Special report: The Internet and End of Life

Special report: The Internet and End of Life

The Internet and End of Life

In June 2021 Demos published a report entitled The Internet and End of Life, which we commissioned from them.

Extensive research found that online spaces provide comfort, connection and community to people grieving, and people at the end of their life.

The Internet and End of Life sets out a vision with a number of recommendations to better integrate online platforms into support around the end of life after the pandemic.

Analysis of over 100k online posts

The research collected over 110,000 posts from public online forums where people were discussing issues relating to death, dying and end of life care.

It found that online spaces are supporting people in three key ways: providing comfort and validation from others going through similar experiences; enabling users to build their own capabilities, by building their understanding and access to information about end of life; and acting as a space where communities can develop, to support others and be supported themselves.

Read The Internet and End of Life

Read The Internet and End of Life.

Cross-party think tank Demos also found that online spaces are providing valuable access to peer-to-peer support for people at the end of their life, enabling people to communicate with others who have similar experiences to their own. They enable people to speak relatively anonymously to other users, helping to alleviate loneliness, isolation and judgement.

As important as the emotional and practical support online is, the research also highlights that the current systems within health and care services around the end of life are not working for everyone. Some people feel disempowered, not listened to, and are struggling to navigate the system effectively.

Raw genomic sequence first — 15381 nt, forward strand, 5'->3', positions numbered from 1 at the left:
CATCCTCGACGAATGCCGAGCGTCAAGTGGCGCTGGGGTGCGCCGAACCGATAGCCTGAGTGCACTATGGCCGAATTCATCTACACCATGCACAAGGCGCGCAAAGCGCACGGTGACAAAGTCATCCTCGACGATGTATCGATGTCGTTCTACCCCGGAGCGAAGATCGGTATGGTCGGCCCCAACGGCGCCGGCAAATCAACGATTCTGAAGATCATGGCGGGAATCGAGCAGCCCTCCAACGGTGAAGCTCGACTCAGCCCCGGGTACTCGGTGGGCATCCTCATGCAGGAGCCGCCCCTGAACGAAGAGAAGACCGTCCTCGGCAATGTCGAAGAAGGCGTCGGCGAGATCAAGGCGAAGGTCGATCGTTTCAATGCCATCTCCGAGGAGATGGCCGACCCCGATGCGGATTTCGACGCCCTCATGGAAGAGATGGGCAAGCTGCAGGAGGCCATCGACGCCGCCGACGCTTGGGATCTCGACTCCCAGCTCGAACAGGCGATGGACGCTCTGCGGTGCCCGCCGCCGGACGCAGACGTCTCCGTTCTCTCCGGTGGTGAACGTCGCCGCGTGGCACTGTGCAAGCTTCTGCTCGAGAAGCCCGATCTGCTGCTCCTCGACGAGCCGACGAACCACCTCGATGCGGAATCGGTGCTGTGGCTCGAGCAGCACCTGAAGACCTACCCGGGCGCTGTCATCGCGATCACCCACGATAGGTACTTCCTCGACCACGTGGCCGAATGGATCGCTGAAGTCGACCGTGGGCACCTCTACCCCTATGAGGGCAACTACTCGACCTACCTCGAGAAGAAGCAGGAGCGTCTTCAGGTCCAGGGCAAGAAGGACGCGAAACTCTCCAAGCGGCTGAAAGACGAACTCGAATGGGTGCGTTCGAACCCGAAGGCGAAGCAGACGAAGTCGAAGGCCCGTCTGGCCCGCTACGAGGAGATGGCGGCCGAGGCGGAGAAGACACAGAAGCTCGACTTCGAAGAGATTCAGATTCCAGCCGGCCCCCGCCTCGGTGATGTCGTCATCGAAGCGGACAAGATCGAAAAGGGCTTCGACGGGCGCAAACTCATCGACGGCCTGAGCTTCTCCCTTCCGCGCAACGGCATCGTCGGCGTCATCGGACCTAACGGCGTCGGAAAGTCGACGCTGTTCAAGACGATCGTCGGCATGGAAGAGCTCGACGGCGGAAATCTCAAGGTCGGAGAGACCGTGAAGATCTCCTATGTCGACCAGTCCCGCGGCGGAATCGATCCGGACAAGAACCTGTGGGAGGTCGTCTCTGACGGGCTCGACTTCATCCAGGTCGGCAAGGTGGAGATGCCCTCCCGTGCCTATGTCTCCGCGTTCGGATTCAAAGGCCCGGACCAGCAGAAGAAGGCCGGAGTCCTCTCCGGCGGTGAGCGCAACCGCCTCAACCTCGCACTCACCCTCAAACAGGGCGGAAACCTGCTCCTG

Report recommendations

  • Health services and practitioners should continue to develop hybrid models of end of life support post-pandemic, including online, telephone and in-person support, to facilitate greater patient choice and access to a wider diversity of forms of support.
  • Government (including DCMS and DHSC) should invest in addressing the digital divide, and support both users and providers to better engage with online services.
  • Leading organisations providing support and care at the end of life, those providing online forums, and tech companies should work together with the NHS to create a shared database of online forums supporting people at the end of life, with details about who they are for and how to access them.
  • Organisations supporting people at the end of life should ensure there are options tailored to support specific communities at greater risk of exclusion from accessing online services – for instance, people who primarily speak languages other than English.
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